Loonie is mostly lower right now, following earlier gains. The Canadian dollar saw some initial gains today on better than expected economic data, but many of those gains have disappeared following uncertainties moving forward, along with an end to a recent winning streak by oil.
Canadian Dollar CAD
Central Bank: Bank of Canada
Public Debt to GDP Ratio, 2015: 95.4%
Trade Balance, 2015: -$12.6 bln.
Inflation, 2015: 1.2%
Major commodity exporter
Factors of Weakness
Dependence on United States as a major counterparty
The Canadian dollar is the official currency of Canada and is the 7th most traded currency in the world. It is often nicknamed “loonie” for the image of the aquatic bird on $C1 coin. The loonie was introduced as a currency used in Canada and all of its provinces in 1871, while the fixed exchange rate was abandoned in 1970. It is used by some central banks as a reserve currency. The performance of the currency depends on raw materials. Prices for crude oil are the most influential factor on the value of Canada’s dollar as oil is the most important export of Canada.
Canadian Dollar News Archive
Canadian dollar is getting a little help today, thanks to a recent upbeat forecast from the Bank of Canada, and thanks to improving oil prices. Loonie is mostly higher today, and there are hopes that the currency can maintain some of its recent advances going forward.
The Canadian dollar fell during the current trading session, yet again following the moves of crude oil. Today, crude went down, and so did the currency. Nevertheless, the loonie managed to outperform the yen, which tumbled even harder.
The Canadian dollar fell today after the release of jobs data that showed an unexpected drop of employment. The drop was fairly limited, though the currency reached a multi-year low versus the Japanese yen.
The Canadian dollar was falling on Wednesday due to domestic macroeconomic data and the general negative sentiment among Forex market participants. The currency managed to rebound with the help of rising prices for crude oil, though, and is trading not far from the opening level at the start of Thursday’s session.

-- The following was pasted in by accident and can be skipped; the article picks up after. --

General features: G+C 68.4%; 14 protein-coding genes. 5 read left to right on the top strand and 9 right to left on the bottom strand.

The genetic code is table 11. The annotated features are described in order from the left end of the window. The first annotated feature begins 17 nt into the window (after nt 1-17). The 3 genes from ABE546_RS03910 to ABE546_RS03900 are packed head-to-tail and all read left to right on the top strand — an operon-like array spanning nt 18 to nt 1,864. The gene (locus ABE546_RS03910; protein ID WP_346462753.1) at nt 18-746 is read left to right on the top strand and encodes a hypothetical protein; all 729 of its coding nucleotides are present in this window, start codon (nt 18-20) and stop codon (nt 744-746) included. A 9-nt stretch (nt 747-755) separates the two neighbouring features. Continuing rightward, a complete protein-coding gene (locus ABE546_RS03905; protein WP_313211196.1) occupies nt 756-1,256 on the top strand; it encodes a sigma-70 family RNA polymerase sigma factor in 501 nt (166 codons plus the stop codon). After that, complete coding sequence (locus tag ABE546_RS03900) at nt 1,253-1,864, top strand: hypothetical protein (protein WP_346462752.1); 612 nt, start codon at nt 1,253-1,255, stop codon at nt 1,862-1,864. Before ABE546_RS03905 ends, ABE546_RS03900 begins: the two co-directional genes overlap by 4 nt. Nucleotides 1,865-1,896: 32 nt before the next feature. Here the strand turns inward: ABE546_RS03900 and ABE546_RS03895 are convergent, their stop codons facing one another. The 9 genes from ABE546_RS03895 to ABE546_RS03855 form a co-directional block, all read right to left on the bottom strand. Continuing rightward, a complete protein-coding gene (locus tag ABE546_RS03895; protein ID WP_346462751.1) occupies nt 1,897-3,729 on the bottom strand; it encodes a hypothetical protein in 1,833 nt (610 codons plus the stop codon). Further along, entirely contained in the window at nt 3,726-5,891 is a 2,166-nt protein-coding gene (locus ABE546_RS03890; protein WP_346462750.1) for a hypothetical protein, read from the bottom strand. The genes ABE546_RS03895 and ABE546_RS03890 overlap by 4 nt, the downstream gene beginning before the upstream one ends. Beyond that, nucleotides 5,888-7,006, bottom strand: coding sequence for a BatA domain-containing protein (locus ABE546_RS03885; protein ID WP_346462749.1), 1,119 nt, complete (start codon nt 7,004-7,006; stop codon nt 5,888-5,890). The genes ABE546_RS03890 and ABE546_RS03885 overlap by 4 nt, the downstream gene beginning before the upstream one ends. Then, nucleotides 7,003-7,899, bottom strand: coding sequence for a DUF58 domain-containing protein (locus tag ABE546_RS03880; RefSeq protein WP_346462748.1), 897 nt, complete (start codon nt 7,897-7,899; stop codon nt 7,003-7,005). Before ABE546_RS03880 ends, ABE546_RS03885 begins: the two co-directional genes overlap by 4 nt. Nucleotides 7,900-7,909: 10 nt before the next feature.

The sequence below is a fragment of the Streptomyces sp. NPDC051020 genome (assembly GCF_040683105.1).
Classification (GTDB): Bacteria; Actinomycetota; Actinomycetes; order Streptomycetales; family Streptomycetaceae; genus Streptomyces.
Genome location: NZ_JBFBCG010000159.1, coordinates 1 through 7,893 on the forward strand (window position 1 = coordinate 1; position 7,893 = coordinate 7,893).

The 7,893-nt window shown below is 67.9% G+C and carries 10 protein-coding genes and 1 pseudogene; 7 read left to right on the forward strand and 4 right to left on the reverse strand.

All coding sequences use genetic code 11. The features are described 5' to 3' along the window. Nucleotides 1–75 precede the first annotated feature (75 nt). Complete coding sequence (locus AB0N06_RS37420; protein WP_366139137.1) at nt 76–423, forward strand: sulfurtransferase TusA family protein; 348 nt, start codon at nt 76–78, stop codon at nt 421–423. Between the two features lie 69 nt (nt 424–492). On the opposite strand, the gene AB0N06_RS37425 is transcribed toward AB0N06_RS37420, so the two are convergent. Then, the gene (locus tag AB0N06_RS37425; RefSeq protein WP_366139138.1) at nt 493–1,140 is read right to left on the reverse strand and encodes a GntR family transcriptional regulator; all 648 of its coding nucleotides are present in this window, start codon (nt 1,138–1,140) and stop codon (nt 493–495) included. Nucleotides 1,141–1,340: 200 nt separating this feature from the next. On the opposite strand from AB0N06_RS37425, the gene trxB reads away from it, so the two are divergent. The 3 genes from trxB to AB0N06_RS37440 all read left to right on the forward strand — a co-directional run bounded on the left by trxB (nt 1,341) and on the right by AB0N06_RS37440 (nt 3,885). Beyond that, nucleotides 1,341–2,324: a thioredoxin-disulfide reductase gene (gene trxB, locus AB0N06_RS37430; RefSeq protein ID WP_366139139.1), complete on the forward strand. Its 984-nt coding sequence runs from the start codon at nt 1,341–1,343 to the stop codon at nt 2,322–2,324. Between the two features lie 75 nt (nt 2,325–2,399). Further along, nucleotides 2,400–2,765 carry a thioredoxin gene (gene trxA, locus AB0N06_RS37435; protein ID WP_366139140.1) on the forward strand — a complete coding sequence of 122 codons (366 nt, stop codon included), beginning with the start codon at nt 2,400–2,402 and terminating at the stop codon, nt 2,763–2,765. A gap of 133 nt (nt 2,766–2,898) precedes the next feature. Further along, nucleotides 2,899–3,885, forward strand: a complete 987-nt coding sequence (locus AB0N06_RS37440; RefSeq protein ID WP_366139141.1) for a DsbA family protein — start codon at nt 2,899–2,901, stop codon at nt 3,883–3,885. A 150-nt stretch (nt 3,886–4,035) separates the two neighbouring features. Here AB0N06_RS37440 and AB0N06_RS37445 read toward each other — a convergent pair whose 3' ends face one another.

The Canadian dollar was swinging between gains and losses during Thursday’s trading as positive domestic fundamentals were combating concerns about the impact of the Brexit on the world’s economy.
The Canadian dollar was rather weak today due to the aftershock of Britain’s referendum that has ended in a vote to leave the European Union. The loonie joined other commodity currencies that were suffering from the resulting risk-negative market sentiment.
The Canadian dollar rallied today with the help of rising prices for crude oil and the positive general market sentiment that was beneficial to commodity-linked currencies.
Most currencies rallied against the US dollar after the Federal Reserve’s policy announcement, but the Canadian dollar did not join the parade. The explanation for this is simple: prices for crude oil fell and dragged the Canadian currency along with them.
The Canadian dollar fell on Monday, following the drop of crude oil prices, though the currency is trying to recover during early Tuesday’s trading.